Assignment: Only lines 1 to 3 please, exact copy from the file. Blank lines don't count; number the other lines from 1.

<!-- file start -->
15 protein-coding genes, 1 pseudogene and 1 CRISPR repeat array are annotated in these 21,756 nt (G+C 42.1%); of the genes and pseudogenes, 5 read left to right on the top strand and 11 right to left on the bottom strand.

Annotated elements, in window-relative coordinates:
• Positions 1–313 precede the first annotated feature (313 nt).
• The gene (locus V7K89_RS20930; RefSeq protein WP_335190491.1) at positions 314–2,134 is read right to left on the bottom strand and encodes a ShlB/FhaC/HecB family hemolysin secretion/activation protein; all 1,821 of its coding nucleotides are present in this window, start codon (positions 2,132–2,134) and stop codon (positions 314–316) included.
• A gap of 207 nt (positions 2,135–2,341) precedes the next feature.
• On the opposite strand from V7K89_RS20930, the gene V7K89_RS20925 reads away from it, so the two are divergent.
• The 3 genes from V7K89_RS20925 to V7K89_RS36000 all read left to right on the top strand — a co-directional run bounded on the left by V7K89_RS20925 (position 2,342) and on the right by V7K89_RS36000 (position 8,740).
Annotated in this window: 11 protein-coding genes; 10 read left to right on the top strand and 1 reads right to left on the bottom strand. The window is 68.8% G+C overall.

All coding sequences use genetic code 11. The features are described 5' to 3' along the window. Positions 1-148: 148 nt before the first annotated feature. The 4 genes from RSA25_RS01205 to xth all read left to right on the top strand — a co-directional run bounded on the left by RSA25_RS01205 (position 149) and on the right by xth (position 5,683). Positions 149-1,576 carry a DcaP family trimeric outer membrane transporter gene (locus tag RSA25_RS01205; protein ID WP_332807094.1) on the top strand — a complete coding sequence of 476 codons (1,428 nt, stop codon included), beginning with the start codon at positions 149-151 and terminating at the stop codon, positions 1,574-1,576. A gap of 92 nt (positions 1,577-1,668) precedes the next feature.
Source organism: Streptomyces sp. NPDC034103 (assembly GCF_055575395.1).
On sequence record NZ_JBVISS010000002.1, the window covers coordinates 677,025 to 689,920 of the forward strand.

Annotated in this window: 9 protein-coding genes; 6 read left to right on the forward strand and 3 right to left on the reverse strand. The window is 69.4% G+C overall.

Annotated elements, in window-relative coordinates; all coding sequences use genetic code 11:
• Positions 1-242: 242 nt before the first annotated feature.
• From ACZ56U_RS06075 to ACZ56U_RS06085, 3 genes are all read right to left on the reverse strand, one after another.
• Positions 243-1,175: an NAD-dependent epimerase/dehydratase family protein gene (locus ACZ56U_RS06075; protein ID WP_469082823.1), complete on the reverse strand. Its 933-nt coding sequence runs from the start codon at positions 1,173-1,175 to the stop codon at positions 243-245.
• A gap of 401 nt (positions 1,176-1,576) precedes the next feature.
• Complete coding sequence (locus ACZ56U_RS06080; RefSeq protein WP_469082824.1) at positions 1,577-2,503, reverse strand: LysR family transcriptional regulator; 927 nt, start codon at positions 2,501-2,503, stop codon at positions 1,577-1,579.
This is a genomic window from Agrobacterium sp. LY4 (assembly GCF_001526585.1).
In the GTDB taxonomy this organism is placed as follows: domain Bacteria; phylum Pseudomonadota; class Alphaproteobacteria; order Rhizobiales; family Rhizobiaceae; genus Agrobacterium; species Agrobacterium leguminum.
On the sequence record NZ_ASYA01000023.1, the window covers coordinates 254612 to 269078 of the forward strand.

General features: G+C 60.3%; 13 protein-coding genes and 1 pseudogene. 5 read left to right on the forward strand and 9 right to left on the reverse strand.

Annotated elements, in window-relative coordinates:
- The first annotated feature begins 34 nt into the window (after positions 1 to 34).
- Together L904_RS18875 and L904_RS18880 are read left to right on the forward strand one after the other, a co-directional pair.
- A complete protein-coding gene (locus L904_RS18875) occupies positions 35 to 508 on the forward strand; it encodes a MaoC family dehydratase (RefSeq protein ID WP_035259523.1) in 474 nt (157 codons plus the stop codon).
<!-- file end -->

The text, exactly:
15 protein-coding genes, 1 pseudogene and 1 CRISPR repeat array are annotated in these 21,756 nt (G+C 42.1%); of the genes and pseudogenes, 5 read left to right on the top strand and 11 right to left on the bottom strand.

Annotated elements, in window-relative coordinates:
• Positions 1–313 precede the first annotated feature (313 nt).